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Learning verbal alternation from surface forms in Brazilian Portuguese

Grant number: 23/11903-3
Support Opportunities:Scholarships abroad - Research Internship - Doctorate
Effective date (Start): August 01, 2024
Effective date (End): April 30, 2025
Field of knowledge:Linguistics, Literature and Arts - Linguistics
Principal Investigator:Maria Filomena Spatti Sandalo
Grantee:Lucas Pereira Eberle
Supervisor: Michael Becker
Host Institution: Instituto de Estudos da Linguagem (IEL). Universidade Estadual de Campinas (UNICAMP). Campinas , SP, Brazil
Research place: University of Massachusetts, Amherst (UMass Amherst), United States  
Associated to the scholarship:21/12853-4 - Effects of Hiatus Resolution on the verbal paradigm in Portuguese spoken in São Paulo, BP.DR

Abstract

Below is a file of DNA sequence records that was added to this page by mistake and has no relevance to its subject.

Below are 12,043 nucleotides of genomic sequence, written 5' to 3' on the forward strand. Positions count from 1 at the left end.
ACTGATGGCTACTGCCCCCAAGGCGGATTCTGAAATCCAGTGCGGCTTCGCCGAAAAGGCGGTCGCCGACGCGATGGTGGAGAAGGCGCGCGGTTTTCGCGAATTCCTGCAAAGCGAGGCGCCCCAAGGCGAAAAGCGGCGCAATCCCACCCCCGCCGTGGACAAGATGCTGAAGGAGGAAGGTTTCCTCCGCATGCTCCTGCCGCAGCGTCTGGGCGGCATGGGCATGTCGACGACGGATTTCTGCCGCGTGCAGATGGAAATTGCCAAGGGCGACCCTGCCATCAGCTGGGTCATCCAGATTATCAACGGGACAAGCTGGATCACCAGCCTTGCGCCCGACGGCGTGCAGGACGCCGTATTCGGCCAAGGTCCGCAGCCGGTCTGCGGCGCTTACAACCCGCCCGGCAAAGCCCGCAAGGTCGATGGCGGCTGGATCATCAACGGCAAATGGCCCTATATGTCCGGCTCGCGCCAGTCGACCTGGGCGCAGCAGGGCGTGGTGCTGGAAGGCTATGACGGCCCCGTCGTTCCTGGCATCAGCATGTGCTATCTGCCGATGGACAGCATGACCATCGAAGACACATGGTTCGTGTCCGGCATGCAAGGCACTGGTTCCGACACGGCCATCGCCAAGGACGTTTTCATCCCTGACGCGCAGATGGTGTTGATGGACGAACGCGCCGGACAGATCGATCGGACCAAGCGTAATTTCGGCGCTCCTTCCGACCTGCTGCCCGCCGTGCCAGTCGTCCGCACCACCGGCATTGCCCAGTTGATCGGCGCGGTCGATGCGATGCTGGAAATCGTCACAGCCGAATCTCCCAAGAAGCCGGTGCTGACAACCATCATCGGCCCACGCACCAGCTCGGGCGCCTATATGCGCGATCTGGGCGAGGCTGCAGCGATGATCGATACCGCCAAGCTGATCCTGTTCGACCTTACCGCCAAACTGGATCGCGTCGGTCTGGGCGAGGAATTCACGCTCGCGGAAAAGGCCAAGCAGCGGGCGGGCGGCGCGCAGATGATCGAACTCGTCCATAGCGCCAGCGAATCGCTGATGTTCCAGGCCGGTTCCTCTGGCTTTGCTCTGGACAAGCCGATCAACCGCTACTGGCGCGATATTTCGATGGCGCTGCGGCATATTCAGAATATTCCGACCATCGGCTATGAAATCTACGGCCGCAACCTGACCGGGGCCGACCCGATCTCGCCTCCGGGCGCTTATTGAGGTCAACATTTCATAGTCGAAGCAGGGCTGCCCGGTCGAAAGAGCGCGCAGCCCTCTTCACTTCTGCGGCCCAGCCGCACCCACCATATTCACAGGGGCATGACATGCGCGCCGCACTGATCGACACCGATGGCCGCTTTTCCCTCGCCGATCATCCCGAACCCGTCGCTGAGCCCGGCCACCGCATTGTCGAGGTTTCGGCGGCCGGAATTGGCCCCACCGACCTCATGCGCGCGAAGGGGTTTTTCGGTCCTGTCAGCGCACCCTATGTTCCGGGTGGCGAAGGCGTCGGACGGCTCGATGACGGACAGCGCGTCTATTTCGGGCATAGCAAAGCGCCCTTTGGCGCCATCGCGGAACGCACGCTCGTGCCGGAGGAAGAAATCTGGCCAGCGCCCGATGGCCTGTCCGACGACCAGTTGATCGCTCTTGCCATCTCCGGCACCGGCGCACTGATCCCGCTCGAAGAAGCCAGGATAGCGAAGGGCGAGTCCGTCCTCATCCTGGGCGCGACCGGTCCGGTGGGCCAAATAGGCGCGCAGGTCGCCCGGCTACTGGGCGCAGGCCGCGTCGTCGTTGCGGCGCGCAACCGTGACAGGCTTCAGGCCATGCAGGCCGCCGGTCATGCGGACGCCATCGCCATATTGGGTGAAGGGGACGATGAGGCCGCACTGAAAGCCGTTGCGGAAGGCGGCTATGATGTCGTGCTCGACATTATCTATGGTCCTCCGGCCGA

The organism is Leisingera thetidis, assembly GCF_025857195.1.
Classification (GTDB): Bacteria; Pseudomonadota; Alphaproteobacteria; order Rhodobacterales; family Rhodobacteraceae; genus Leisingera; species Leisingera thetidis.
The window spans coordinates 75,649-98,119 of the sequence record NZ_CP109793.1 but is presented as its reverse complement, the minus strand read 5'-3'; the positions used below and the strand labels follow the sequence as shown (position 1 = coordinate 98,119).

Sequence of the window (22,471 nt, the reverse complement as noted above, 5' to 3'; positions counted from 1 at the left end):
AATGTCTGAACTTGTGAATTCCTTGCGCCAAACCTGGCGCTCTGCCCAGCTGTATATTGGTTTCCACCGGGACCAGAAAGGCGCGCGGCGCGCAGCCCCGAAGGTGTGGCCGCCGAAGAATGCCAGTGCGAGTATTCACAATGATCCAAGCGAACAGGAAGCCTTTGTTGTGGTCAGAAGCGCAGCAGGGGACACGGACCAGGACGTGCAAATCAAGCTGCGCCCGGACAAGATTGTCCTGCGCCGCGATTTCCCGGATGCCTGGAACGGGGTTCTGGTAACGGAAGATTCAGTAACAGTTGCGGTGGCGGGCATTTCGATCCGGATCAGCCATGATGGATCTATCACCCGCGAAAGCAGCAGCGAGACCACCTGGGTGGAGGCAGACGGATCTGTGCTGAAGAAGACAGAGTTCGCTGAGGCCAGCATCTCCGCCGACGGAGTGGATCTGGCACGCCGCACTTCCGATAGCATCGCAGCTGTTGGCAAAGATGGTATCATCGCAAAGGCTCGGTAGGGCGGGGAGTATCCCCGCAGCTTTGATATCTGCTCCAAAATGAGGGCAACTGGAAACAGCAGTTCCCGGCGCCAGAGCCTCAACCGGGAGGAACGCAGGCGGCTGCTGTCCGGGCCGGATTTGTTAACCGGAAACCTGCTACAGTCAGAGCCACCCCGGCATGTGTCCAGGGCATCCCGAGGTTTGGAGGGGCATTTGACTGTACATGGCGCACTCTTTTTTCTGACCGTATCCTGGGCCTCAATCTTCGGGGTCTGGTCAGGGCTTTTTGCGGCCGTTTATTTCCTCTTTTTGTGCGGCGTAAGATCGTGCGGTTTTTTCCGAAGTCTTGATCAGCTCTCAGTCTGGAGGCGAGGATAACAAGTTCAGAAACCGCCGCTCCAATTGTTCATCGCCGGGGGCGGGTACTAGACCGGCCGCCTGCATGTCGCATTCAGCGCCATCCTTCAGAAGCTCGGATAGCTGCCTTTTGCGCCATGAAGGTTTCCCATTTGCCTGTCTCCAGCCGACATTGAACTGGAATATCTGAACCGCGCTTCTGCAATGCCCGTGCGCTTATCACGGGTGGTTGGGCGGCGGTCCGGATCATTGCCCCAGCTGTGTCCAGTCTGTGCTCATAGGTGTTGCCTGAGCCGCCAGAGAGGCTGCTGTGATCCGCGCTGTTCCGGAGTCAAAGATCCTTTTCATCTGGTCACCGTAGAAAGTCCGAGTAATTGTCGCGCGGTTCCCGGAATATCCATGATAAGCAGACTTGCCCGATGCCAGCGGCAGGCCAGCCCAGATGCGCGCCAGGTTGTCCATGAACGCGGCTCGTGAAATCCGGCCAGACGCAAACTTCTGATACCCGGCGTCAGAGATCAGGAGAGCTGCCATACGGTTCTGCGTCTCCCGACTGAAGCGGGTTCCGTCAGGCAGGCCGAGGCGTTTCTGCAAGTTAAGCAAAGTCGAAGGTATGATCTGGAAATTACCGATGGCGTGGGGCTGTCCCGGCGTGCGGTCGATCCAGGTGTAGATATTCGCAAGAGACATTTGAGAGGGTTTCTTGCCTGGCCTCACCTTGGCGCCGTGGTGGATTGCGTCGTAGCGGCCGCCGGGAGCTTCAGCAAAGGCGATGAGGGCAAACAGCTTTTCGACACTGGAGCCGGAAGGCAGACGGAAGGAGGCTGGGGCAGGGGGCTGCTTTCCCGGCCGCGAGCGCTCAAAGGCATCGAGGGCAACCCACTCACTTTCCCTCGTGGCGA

This project aims to study some new trends in Brazilian Portuguese (BP) grammar concerning the verb endings ear and iar which conjugations might be undergoing the process of neutralization. In verb ending ear, whenever the vowel [e] is stressed, occurs an epenthesis of [j] between the vowels (/mape.o/, [maÈpej.Š] - 'I map it') and in unstressed positions the vowel is often raised to [i] (/mapeaR/, [mapiÈa~] - 'to map'). On the other hand, the ending iar, in general, maintains the hiatus in any position (/fatiaR/, [fatƒiÈa~] - 'to slice'; /fatio/, [faÈtƒi.Š] - 'I slice it'). This work focus on verbs from the ending iar that behave like verbs from the ear ending, for example, 'odiar' ('to hate') - /odio/, [oÈdej.Š] - 'I hate it'. Proposing an input for verbs from the iar ending seems complex, as there would be many exceptions, i.e., not economic. Thus, the split-base effect (Steriade, 1997), in which an expression is formed using more than one base as reference, guides the analysis of the phenomenon: verbs that do not alternate are those that have a stressed [i] in their nominal form, while those that alternate have unstressed [i], which is a similar pattern to the verbs from the ending ear. Sublexical Phonology (Allen & Becker, 2015) proves to be a good alternative for modeling this phenomenon, as it uses paradigms comparing a derivative form with a base. In addition, it is a constraint-based multiple-grammar approach to learning and productively applying morphophonological alternations. We also aim to demonstrate how verb alternations in BP are relevant to understanding the status of underlying representation in Phonology and enhance the Correspondence Theory and the split-base effect in noun-verb derivations. (AU)

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